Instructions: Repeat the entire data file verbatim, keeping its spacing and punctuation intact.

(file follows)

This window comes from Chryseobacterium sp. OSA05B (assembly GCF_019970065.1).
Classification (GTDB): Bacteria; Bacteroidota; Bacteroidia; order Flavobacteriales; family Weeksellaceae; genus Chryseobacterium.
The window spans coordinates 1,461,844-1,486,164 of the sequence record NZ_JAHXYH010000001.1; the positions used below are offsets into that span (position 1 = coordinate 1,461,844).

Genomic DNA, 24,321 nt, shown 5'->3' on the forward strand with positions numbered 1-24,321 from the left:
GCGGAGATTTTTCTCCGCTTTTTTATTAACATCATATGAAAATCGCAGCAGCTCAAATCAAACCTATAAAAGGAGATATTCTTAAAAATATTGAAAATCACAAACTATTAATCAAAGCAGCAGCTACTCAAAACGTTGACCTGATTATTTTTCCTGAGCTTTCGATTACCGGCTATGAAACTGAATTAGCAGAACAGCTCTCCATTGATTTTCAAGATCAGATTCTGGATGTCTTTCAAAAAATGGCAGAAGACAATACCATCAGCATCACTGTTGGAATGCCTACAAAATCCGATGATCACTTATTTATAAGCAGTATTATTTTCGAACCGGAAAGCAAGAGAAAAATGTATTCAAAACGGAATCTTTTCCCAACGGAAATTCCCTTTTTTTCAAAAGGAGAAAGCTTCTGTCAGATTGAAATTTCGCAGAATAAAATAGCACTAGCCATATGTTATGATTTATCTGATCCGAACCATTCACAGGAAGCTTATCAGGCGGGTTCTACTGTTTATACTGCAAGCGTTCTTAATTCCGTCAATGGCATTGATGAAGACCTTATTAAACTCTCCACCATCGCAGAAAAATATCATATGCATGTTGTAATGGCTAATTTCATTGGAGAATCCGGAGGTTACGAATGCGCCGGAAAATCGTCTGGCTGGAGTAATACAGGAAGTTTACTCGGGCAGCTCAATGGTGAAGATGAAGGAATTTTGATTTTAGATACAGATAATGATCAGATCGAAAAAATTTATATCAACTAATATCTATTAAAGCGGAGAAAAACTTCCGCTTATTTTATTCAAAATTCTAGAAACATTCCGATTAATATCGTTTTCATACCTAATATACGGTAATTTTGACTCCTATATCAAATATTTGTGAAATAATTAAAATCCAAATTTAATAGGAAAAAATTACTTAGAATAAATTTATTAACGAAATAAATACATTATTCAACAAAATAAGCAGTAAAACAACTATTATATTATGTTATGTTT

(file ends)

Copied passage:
This window comes from Chryseobacterium sp. OSA05B (assembly GCF_019970065.1).
Classification (GTDB): Bacteria; Bacteroidota; Bacteroidia; order Flavobacteriales; family Weeksellaceae; genus Chryseobacterium.
The window spans coordinates 1,461,844-1,486,164 of the sequence record NZ_JAHXYH010000001.1; the positions used below are offsets into that span (position 1 = coordinate 1,461,844).

Genomic DNA, 24,321 nt, shown 5'->3' on the forward strand with positions numbered 1-24,321 from the left:
GCGGAGATTTTTCTCCGCTTTTTTATTAACATCATATGAAAATCGCAGCAGCTCAAATCAAACCTATAAAAGGAGATATTCTTAAAAATATTGAAAATCACAAACTATTAATCAAAGCAGCAGCTACTCAAAACGTTGACCTGATTATTTTTCCTGAGCTTTCGATTACCGGCTATGAAACTGAATTAGCAGAACAGCTCTCCATTGATTTTCAAGATCAGATTCTGGATGTCTTTCAAAAAATGGCAGAAGACAATACCATCAGCATCACTGTTGGAATGCCTACAAAATCCGATGATCACTTATTTATAAGCAGTATTATTTTCGAACCGGAAAGCAAGAGAAAAATGTATTCAAAACGGAATCTTTTCCCAACGGAAATTCCCTTTTTTTCAAAAGGAGAAAGCTTCTGTCAGATTGAAATTTCGCAGAATAAAATAGCACTAGCCATATGTTATGATTTATCTGATCCGAACCATTCACAGGAAGCTTATCAGGCGGGTTCTACTGTTTATACTGCAAGCGTTCTTAATTCCGTCAATGGCATTGATGAAGACCTTATTAAACTCTCCACCATCGCAGAAAAATATCATATGCATGTTGTAATGGCTAATTTCATTGGAGAATCCGGAGGTTACGAATGCGCCGGAAAATCGTCTGGCTGGAGTAATACAGGAAGTTTACTCGGGCAGCTCAATGGTGAAGATGAAGGAATTTTGATTTTAGATACAGATAATGATCAGATCGAAAAAATTTATATCAACTAATATCTATTAAAGCGGAGAAAAACTTCCGCTTATTTTATTCAAAATTCTAGAAACATTCCGATTAATATCGTTTTCATACCTAATATACGGTAATTTTGACTCCTATATCAAATATTTGTGAAATAATTAAAATCCAAATTTAATAGGAAAAAATTACTTAGAATAAATTTATTAACGAAATAAATACATTATTCAACAAAATAAGCAGTAAAACAACTATTATATTATGTTATGTTT